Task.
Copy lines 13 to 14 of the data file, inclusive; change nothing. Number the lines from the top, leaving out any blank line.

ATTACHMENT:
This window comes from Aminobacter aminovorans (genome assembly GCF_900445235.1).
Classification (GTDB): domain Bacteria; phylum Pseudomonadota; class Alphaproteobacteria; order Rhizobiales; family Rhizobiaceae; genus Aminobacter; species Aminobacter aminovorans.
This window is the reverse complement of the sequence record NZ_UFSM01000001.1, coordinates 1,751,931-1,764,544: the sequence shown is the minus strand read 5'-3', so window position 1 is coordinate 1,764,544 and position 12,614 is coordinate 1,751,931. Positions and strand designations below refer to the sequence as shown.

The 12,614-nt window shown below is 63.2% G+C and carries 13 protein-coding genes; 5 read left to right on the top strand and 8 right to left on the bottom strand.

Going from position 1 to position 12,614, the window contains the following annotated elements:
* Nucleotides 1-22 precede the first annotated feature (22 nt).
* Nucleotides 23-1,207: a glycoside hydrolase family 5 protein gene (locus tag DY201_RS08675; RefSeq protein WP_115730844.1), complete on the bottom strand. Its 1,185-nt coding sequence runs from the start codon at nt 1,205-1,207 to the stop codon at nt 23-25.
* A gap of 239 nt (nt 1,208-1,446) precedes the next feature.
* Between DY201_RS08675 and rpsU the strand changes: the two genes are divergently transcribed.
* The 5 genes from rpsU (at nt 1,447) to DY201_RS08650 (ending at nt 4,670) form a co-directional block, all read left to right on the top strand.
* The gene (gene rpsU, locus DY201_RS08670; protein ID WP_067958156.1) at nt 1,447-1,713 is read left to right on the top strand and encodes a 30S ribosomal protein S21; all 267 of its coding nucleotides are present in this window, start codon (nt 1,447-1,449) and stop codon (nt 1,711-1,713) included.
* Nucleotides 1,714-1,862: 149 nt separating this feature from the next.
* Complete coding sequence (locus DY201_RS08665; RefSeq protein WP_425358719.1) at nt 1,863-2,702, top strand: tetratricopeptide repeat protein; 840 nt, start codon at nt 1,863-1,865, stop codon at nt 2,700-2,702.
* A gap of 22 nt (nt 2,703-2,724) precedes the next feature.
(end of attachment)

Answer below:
* Complete coding sequence (locus DY201_RS08665; RefSeq protein WP_425358719.1) at nt 1,863-2,702, top strand: tetratricopeptide repeat protein; 840 nt, start codon at nt 1,863-1,865, stop codon at nt 2,700-2,702.
* A gap of 22 nt (nt 2,703-2,724) precedes the next feature.